Seventeen white battalion chiefs in the racially troubled D.C. Fire Department filed a formal complaint yesterday charging that a black battalion chief was promoted to deputy fire chief over 19 white battalion chiefs with more seniority.
The complaint was the second controversy with strong racial overtones in the department since Mayor Barry took office Jan. 2. Both involved promotions, and both involved the union that endorsed Barry's candidacy in last year's mayoral campaign.
About one-third of the fire department's 1,481 members are black. Of the top 100 jobs, 15 are held by blacks.On a number of occasions in recent years, blacks and whites in the department have traded charges involving black representation in the top positions and fears by white firefighters taht some advances by blacks were due to irregularities in testing or other procedures.
The new controversy concerns the promotion of Norman Richardson, a 22-year veteran of the department, to deputy chief in charge of the training division. There are six deputy chiefs in the department, and only assistant chiefs and the fire chief rank higher.
Richardson's promotion, along with four others, was announced Wednesday by Fire Chief Jefferson W. Lewis and was to become effective Sunday. Because of the complaint, which was filed with the department's equal employment opportunity officer, the promotion will be temporary until a decision is reached on the complaint.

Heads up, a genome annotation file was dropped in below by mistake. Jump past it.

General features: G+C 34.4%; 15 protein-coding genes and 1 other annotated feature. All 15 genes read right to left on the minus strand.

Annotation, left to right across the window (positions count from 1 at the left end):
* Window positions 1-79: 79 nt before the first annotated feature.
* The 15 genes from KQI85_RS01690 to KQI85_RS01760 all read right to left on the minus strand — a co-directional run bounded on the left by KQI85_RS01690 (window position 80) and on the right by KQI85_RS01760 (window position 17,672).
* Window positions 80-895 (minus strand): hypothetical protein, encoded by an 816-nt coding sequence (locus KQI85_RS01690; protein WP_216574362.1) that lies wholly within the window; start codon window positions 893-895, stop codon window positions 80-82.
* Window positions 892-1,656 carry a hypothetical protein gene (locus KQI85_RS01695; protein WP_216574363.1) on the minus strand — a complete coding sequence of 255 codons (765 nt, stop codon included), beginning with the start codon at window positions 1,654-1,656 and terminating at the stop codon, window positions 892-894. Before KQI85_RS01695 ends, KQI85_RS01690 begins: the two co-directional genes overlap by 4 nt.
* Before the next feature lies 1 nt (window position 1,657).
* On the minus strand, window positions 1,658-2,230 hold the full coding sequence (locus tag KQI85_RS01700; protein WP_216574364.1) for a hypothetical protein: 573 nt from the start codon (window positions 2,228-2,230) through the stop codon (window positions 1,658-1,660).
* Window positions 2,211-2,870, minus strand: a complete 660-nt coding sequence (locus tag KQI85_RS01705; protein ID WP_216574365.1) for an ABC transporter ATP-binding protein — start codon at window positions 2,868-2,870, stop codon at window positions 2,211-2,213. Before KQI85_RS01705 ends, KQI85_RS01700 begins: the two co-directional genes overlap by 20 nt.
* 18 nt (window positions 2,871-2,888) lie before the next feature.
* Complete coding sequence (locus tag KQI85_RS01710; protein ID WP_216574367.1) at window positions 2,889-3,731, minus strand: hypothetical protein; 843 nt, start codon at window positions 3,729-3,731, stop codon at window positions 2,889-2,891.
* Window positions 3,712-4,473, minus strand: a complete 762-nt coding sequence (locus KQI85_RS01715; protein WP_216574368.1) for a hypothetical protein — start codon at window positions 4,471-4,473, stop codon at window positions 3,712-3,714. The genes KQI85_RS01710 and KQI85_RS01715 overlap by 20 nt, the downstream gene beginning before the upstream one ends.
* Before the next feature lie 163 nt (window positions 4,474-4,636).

Conflicting versions of the events and procedures leading up to the promotion and the role of Barry were given by the union, the fire department, the mayor's press secretary, City Administrator Elijah B. rogers and the black firefighters group.
Unlike lower level departmental promotions, the selection of deputy chiefs is not made from a list based on civil service test scores and service on the department.
All 99 persons who hold the rank of captain or above are eligible. City Administrator Rogers said that he and Lewis looked at a sizable list of persons eligible and finally decided on Richardson, at Lewis's suggestion. "I advised the mayor [of the choice]). That was all the mayor's role," Rogers said.
The complaint by the white battalion chiefs refers, however, to a list of upper-level officers based on seniority. On that list, the battalion chiefs said, Richardson is 20th. He also is the highest ranking black on the list.
"We don't like the system," said Battalion Chief William H. Phillips, a spokesman for the 17 battalion chiefs who filed the complaint. "We feel the top man should ger the job, unless he is not qualified and that should be said." Phillips said he was second on the seniority list, but added, "That's not my complaint."
Phillips charged that the promotion of Richardson was an act of "blatant racism. This man is no more or no less qualified than other men higher on the list," he said.
Fire Chief Lewis, who announced the promotion on Wednesday, could not reached for comment. City administrator Rogers said Lewis would not be available until next week, and Alan Grip, the city government's press secretayr, said Lewis was "on leave [vacation]."